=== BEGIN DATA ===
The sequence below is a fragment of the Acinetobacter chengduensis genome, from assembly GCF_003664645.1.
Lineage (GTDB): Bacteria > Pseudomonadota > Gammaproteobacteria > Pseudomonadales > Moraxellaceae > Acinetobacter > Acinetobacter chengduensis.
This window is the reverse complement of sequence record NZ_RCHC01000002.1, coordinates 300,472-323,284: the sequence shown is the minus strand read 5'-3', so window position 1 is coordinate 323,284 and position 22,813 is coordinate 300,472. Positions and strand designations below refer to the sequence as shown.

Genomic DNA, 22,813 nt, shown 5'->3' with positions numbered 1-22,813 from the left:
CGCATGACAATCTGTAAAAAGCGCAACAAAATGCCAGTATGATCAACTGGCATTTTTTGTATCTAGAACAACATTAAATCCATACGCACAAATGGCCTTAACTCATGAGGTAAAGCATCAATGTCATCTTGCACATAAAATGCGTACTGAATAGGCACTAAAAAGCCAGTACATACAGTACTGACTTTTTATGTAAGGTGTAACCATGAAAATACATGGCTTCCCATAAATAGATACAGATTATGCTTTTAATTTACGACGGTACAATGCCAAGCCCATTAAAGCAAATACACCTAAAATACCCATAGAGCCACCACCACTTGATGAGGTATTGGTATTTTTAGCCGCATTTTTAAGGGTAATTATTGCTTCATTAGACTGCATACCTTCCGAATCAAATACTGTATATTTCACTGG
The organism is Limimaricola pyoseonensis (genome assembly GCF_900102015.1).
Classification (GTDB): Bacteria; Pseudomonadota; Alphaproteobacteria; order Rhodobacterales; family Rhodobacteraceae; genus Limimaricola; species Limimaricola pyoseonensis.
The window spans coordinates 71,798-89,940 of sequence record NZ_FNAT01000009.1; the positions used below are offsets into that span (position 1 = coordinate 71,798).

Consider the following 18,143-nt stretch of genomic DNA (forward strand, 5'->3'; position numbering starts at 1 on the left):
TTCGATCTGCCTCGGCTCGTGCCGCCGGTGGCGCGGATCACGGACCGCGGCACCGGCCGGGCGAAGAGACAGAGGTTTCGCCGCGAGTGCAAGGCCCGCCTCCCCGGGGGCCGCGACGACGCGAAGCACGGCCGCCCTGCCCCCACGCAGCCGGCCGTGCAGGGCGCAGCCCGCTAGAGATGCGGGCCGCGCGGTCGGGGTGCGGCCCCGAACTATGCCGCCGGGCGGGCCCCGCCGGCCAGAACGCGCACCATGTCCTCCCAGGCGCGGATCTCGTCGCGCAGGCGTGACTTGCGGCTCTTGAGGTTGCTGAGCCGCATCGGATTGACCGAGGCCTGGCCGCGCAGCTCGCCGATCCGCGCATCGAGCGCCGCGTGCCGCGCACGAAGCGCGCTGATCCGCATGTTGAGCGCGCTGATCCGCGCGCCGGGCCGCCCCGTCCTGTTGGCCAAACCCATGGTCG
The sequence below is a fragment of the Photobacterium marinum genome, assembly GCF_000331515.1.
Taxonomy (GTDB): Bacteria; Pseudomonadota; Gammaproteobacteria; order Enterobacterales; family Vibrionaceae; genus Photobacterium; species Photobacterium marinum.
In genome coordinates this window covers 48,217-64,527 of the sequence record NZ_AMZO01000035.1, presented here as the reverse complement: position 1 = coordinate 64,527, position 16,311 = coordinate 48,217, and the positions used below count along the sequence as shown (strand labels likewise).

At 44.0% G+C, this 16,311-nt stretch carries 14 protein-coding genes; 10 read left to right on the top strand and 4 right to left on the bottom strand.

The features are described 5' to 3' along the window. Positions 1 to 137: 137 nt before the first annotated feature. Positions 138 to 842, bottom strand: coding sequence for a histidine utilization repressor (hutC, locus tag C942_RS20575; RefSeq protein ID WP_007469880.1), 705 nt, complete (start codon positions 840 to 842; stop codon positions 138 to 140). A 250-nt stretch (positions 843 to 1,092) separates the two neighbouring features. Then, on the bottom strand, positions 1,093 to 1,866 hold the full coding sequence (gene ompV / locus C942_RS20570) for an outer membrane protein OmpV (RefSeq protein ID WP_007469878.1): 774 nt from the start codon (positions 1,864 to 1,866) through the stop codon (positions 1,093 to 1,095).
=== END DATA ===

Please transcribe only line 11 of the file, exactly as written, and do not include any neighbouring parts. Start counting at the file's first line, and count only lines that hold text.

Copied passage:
The sequence below is a fragment of the Photobacterium marinum genome, assembly GCF_000331515.1.